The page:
The aim of the project is to transform Harris Evolution LTD into adopting advanced services to the way contract is been set up. This entails getting to know what the customers exactly need and tailoring a service that best suits their needs.

Mayowa commented on the importance of innovation within the project:

“Innovation is so important because companies of the future will be defined by how quickly they can transform and digitalise their processes and respond to their customers’ demands. In a fast-paced supply chain where customers’ needs are constantly changing, organisations need to be ready to satisfy their customers fast. In our own case, I am looking at how we can leverage on Internet of Things(IoT) to understand the customer asset usage and how we can develop a value proposition

We have all seen the benefits of UBER, AIR BnB, 4G, 5G and so on using innovation to succed. Businesses need to be aware of emerging technology if they want to remain competitive. The organisations of the future will be fully digital and we all have to prepare for it. However, the government need to do more to help SMEs in their transformation journey so they can remain competitive”

Mayowa also talked about the benefits of a KTP:

“There has always been this disparity between academics and the business world as they both have unique ways of doing things so having the opportunity to bridge that gap in a partnership is a wonderful opportunity only KTP can give. The business world is now coming to terms with growth and development academics offer and if properly harnessed, businesses can see the benefits in their annual turnovers.”


Knowledge Transfer Partnerships (KTPs) are funded by UKRI through Innovate UK with the support of co-funders, including the Scottish Funding Council, Welsh Government, Invest Northern Ireland, Defra and BEIS. Innovate UK manages the KTP programme and facilitates its delivery through a range of partners including the Knowledge Transfer Network (KTN), Knowledge Bases and Businesses. Each partner plays a specific role in the support and delivery of the programme. 

UWE Bristol academic shortlisted for ESRC Celebrating Impact Prize

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Professor Sue Durbin’s mentoring scheme (‘alta’) for professional women across the aviation and aerospace industry has been announced as one of the finalists for this year’s ESRC Celebrating Impact Prize. The annual prize, now in its 10th year, recognises researchers who’ve achieved outstanding economic or societal impact from their work.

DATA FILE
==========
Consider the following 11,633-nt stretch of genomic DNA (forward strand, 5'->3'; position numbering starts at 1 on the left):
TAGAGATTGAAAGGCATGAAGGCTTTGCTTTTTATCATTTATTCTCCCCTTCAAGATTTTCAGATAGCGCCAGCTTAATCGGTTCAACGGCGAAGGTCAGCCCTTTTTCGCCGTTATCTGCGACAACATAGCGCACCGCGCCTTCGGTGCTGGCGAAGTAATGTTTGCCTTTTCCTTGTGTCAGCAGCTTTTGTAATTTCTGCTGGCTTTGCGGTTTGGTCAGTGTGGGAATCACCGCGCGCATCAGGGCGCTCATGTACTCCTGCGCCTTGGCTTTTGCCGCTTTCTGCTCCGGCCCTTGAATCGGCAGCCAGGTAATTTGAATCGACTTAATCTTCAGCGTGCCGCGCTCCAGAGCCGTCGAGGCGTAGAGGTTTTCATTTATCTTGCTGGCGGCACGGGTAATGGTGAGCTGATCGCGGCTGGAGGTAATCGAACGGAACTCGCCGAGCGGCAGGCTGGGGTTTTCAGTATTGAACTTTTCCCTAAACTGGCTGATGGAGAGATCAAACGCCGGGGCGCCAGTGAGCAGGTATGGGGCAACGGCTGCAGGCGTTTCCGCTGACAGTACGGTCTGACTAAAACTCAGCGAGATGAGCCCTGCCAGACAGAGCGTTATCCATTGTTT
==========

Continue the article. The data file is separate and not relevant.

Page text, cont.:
alta was launched in March 2019, through an industry-academic knowledge exchange project between the University of the West of England, Airbus, the Royal Air Force (RAF) Little Blue Private Jets Limited and the Royal Aeronautical Society (RAeS), the industry professional body. It was designed to address an industry-wide lack of mentoring provision for women, the under-representation of women in leadership roles and an industry skills shortage.

The on-line nature of the platform enables women to receive mentoring remotely, which was especially important during the Pandemic, during which time membership has increased by a quarter. The scheme has been acknowledged by an industry expert as ‘unique in being the only global women for women mentoring scheme in the industry.’

Sue commented:

“I am delighted to be a finalist for this prestigious ESRC impact prize, on behalf of the alta team and all women across the industry. The award recognises the many years of hard work and dedication by the team and more importantly, has meant that the many talented women across the industry are able to connect, support one another and build their careers in a supportive environment.”

The winners will be announced at an awards ceremony on 2 November 2022. The Celebrating Impact Prize ceremony will take place as part of the ESRC Festival of Social Science, which will be marking its 20th year.

Congratulations to Sue. View all the other finalists.

Centre for Print Research Artist Residencies

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Image: IMPACT12 opening procession from City Hall Bristol, led by resident artists the State of Print with the Sambistas band.  

UWE Bristol’s Centre for Print Research (CFPR) presents a truly exciting opportunity for collaboration and the enrichment of the CFPR’s research activities.

Artists and designers will make a body of work that contributes to the CFPR archive and the editions portfolio. They will bring a curiosity and range of interests in areas such as fine art, print, product design, robotics, electronics, software, manufacturing, and materials science, encouraging new and productive research partnerships. As well as producing a body of work, resident artists will deliver a range of inspiring talks and participative sessions to our researchers and student community. 

Carinna Parraman, Director of CFPR commented:

“We had an amazing summer of residencies coinciding with the IMPACT 12 multidisciplinary printmaking conference. Resident artists the State of Print, Rodrigo Arteaga and Tracy Hill delivered fantastic keynote presentations, and we were able to employ interns from UWE’s Fine Art and Illustration undergraduate courses to support the artists.

We were very excited to collaborate on resident artist exhibitions with our city partners: the School of Art and Design, Arnolfini and Spike Print Studio, and look forward to working together more as the programme progresses.”

The current artists in residencies include:

Rodrigo Arteaga

Rodrigo is a Chilean artist who completed a MFA in Sculpture at the Slade School of Fine Art in 2018.  His practice is concerned with the complex relationship between nature, culture and representation. His interest in working across different areas of thought has led him to collaborate with specialists in fields such as Microbiology, Bio-Fabrication, Mycology, Natural History, Botany, and Architecture.